Abe Lincoln Killed by a “Greek”

The fascinating quality of history is that its true stories are often more compelling than ones that are pure fiction. Such is the case regarding the “Greek” who shot and killed President Abraham Lincoln.
Before we delve into Lincoln’s assassination, consider this: suppose that Leonardo DiCaprio, one of the most popular actors in America today and the star of numerous hit films, turned to the live stage – reprising his role as Amsterdam Vallon in Gangs of New York, at the historic National Theatre in Washington, DC. Suppose that DiCaprio was one of Barack Obama’s favorite actors, and that the president would often attend DiCaprio’s live performances at the National Theatre. Suppose, further, that in one appearance, DiCaprio, in character as Vallon, uttered highly-threatening language, using Obama as a prop, standing only inches away from him. Soon enough, one of Obama’s invited guests seated next to him says: “Mr. President, it would seem as if those threats are really meant for you.” With a chuckle, Obama responds: “yeah, it looks that way, doesn’t it.”
Finally, suppose that five months later, DiCaprio shoots Obama from behind, killing him, while Obama is sitting in that same theater watching a different play.
Imagine that scenario: a national manhunt to track down and capture Leonardo DiCaprio, for assassinating President Obama. As outrageous as that story might seem, a strikingly similar version really happened about 150 years ago.
From the time we were in grade school we learned that Lincoln was assassinated by John Wilkes Booth. That much is correct. Also correct is that Booth was not Greek. He was born in Maryland to parents who were immigrants from England. But on November 9, 1964, President Lincoln was sitting with his entourage in Ford’s Theatre in DC, watching the play “Marble Heart,” starring John Wilkes Booth. Besides being an avid fan of theater in general, Lincoln was specifically a fan of Booth, and requested to meet him on numerous occasions, both at Ford’s Theatre and at the White House. Booth always seemed to have an excuse to avoid the meeting. A staunch racist, Booth intensely despised Lincoln because the president had abolished slavery. In response to the invitations, Booth privately told friends “I would rather meet a Negro.”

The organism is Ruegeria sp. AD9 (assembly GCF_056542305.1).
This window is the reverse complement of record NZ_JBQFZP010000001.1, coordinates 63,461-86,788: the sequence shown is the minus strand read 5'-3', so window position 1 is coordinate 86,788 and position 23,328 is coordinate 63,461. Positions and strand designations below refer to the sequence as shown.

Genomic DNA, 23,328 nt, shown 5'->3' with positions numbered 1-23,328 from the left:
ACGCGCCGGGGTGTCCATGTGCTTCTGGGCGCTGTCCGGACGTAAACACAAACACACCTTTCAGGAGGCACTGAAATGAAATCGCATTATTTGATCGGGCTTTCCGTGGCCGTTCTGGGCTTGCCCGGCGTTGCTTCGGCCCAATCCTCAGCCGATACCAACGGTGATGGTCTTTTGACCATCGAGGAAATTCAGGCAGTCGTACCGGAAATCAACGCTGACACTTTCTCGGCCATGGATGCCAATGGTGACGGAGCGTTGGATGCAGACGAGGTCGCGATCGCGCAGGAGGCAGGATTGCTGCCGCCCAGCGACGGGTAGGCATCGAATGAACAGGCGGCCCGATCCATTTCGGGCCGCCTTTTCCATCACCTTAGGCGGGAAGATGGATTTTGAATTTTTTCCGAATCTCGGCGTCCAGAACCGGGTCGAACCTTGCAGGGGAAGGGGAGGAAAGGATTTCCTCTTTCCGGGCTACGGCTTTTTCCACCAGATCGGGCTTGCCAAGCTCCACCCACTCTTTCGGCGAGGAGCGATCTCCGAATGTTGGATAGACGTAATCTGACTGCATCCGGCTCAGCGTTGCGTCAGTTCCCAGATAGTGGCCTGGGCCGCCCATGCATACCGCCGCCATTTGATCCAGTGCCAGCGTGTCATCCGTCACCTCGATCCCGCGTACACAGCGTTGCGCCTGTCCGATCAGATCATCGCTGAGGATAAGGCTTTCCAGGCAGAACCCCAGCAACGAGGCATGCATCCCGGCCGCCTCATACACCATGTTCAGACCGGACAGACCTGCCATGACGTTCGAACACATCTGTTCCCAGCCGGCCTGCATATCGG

“Marble Heart” is a play adapted into English in 1854 by Charles Selby, from the original French version “Les Filles de Marbre,” written a year earlier by Theodore Barriere. Booth starred as the Ancient Greek sculptor Phidias, who traveled in time and reemerged with the alias Raphael Duchatlet, a 19th century sculptor. On more than one occasion while uttering contentious language, Booth in the mode of a villainous Phidias got very close to Lincoln, pointing his finger just inches from the president’s face. Reportedly, one of Lincoln’s guests seated with him said: “Mr. Lincoln, he looks as if he meant that for you,” to which the president replied: “well, he does look pretty sharp at me, doesn’t he?”
Five months later, on April 14, 1865, Booth shot Lincoln in the back of the head at that same theater, while the president was enjoying another play there, “My American Cousin.”
We know the rest – Booth escaped, but was killed while the authorities tried to apprehend him. Lincoln, of course, died a day after the shooting. The next day was Easter Sunday, and the devastated nation, mired in mourning, called it Black Easter.
As if Lincoln’s assassination wasn’t tragic enough, three other presidents would be fatally felled by assassins’ bullets in the ensuing years: besides the best-known among those, the killing of John F. Kennedy in 1963, there were the assassinations of James A. Garfield and William McKinley in 1881 and 1901, respectively. The main difference is that none of those three other presidents even knew his assassin, let alone was ever in his presence and ever sought to be introduced to him.
As for the play “Marble Heart” itself, it was performed in English, and there is no conclusive evidence that Booth, as Phidias, uttered his threats to Lincoln in Greek. Nonetheless, as part of preparation for his distinguished acting career, Booth had studied and learned the Greek language.